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Family Procedure Rules Update Aims to Shift Divorce Resolution Away from Courtrooms

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On 29th April 2024, significant changes were made to the Family Procedure Rules (FPR), a set of rules and procedures that govern and standardise the work of family courts across England and Wales. The previous set of rules were implemented in 2010, and this update is well overdue and has been welcomed by family lawyers. 

The FPR change has implemented more extensive and official expectations for separating couples and legal professionals to explore a broader choice of alternative dispute resolution methods. As part of this, the definition of non-court dispute resolution (NCDR) has expanded to encompass more than solely mediation, which is unsuitable for some couples. Methods like private financial dispute resolution, collaborative divorce and arbitration are to be encouraged where appropriate.

The drive for change is not new in the divorce space and it is hoped that this update will continue to drive a cultural shift in the landscape. Focusing on alternative dispute resolution has been spurred on in recent years by the pressure on the family courts, which has been exacerbated by the Covid pandemic

The primary change that has been brought in is the greater expectation on couples, solicitors, and the family court to continually assess whether NCDR is a suitable option for the couple. 

Separating couples will have to consider the alternative options available to them or provide a valid reason for not engaging in NCDR, for example, where a case has known or alleged domestic abuse. Where there is a refusal to attempt to settle matters outside of court without a valid reason, the court will have additional powers to impose cost sanctions. 

If a case has made it to court, Judges will now have the power to adjourn proceedings to allow time for a couple to try NCDR, with or without the parties’ agreement. However, the court cannot force parties to do so; they can only facilitate time and space for this to happen.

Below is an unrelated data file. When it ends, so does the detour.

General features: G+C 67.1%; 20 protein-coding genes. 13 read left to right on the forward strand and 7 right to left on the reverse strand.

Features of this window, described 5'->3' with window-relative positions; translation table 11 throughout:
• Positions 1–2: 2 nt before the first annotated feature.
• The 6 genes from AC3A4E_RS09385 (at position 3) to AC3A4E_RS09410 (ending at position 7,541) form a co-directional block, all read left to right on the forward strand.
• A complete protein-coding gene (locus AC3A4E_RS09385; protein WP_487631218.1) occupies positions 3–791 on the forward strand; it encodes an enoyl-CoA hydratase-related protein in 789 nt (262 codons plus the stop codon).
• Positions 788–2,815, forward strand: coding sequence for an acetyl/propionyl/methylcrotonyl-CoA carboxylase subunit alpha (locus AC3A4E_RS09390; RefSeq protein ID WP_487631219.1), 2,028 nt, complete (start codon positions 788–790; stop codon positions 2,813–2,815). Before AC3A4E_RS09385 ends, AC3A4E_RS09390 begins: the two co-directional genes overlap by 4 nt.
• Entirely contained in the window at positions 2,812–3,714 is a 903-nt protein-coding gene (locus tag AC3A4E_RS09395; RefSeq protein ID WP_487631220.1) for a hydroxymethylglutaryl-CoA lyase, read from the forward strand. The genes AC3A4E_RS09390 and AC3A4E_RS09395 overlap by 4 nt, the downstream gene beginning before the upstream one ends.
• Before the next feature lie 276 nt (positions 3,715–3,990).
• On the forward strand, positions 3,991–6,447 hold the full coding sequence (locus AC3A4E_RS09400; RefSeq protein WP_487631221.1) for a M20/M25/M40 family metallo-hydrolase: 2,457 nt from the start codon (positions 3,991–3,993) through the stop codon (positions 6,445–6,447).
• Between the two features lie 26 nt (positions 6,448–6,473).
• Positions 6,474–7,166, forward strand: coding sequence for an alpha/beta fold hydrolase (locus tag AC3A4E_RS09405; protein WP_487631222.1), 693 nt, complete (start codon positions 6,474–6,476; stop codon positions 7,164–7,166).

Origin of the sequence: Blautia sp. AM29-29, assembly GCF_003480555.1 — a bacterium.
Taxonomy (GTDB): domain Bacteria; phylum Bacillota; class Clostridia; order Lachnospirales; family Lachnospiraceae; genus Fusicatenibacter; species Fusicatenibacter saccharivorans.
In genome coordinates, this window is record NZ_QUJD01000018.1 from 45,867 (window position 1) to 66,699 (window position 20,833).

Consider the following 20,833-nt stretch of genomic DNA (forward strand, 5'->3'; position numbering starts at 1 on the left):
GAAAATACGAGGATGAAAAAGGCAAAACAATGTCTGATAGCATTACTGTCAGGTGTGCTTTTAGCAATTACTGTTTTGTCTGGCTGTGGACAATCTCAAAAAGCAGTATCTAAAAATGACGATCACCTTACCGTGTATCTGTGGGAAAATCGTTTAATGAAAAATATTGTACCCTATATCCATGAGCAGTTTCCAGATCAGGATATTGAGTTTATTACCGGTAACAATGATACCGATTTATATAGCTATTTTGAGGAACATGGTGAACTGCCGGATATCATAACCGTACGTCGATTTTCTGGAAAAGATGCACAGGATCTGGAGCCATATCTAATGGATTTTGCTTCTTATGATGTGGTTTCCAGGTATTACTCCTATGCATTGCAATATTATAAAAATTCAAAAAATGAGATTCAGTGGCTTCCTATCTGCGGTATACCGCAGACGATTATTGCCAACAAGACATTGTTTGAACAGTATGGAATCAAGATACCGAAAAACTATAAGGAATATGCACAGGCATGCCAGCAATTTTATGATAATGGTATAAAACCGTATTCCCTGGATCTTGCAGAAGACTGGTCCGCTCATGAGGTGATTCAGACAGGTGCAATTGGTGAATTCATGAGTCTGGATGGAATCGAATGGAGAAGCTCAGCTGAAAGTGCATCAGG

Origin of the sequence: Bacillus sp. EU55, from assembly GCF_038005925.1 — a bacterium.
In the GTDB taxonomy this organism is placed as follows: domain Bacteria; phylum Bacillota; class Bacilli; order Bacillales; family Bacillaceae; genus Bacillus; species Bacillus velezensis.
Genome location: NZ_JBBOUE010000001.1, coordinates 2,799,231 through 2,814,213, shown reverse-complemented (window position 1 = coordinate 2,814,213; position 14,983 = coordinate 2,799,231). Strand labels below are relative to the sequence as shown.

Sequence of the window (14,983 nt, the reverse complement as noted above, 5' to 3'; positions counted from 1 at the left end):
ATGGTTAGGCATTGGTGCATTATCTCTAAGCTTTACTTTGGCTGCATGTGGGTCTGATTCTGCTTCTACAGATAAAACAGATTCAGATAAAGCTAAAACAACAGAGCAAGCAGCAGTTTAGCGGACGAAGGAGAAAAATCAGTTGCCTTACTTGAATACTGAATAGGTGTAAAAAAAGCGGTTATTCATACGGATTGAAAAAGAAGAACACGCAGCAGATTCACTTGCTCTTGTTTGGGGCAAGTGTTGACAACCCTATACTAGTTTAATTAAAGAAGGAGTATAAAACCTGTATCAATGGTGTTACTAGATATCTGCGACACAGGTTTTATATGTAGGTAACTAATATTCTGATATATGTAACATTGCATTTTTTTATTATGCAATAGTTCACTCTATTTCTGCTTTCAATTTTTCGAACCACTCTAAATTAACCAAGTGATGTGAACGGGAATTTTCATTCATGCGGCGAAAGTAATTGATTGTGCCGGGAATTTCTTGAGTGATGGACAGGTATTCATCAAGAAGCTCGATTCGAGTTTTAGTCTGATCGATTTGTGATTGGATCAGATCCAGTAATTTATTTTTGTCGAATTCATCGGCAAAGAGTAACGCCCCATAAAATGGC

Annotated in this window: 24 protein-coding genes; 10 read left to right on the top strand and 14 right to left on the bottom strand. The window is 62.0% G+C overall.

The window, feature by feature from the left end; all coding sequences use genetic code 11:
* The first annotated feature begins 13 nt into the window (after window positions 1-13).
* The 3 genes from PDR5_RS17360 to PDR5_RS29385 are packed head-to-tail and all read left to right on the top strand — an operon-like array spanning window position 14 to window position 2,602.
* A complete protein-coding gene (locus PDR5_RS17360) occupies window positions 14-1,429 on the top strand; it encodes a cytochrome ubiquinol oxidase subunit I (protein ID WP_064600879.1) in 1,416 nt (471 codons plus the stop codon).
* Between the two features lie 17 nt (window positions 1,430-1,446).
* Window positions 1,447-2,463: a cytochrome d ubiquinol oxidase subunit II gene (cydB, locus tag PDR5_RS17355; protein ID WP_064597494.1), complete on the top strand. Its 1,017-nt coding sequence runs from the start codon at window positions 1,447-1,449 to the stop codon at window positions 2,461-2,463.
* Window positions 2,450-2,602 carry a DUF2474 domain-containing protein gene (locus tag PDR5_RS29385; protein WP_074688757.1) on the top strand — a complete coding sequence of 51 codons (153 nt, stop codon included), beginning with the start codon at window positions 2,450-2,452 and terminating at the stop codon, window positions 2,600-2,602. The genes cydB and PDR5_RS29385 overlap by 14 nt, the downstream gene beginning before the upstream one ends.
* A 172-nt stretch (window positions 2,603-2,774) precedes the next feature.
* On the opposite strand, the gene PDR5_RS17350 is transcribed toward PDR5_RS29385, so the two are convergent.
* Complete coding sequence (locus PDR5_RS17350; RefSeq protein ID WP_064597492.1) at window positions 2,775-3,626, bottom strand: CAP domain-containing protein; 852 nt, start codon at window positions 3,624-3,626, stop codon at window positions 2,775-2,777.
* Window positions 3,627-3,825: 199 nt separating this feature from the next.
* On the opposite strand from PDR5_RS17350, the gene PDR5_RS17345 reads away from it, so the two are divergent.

It is widely acknowledged that lengthy court battles and extensive litigation are expensive and time-consuming, as well as damaging to one’s mental health, family relationships, impacting any children in the short and long term. 

Over the past few years, we have started to see a shift away from the court room. At Stowe Family Law, the number of financial divorce settlements going to court has fallen by 11% since 2018, but there is still some way to go.

The introduction of no-fault divorce in April 2022 has helped to make divorce, in many cases, a less adversarial process, and paved the way for a more amicable end result. Family lawyers are now optimistic that the changes to the FPR will take that shift further and move more couples into options such as negotiation, mediation, and arbitration. 

However, it is important to note that there may well be cases where NCDR methods, such as mediation, are unsuitable. 

For cases involving alleged or known domestic abuse, it is vital that victim-survivors are not forced into processes which may be unsafe. Family mediation focuses on bringing the couple together to resolve their disputes, having an open and honest dialogue, and working with a trained mediator. This process would be potentially dangerous for victim-survivors of domestic abuse.

However, there are various styles of mediation, for example, hybrid mediation or shuttle mediation, which can be used, where appropriate, in a safe way. 

Non-court-based resolution methods are growing in popularity, and being adapted over time to ensure the maximum number of couples and families can benefit from them and avoid the stressful court process. The updated rules reflect this cultural change towards a healthier way of separating.

While family breakdown is rarely straightforward, actively encouraging couples to assess what method of dispute resolution is best for their unique situation will build upon the continuing shift away from the family court. How successful it will be in that challenge, time will tell.

Rachel Fisher is a partner at Stowe Family Law.

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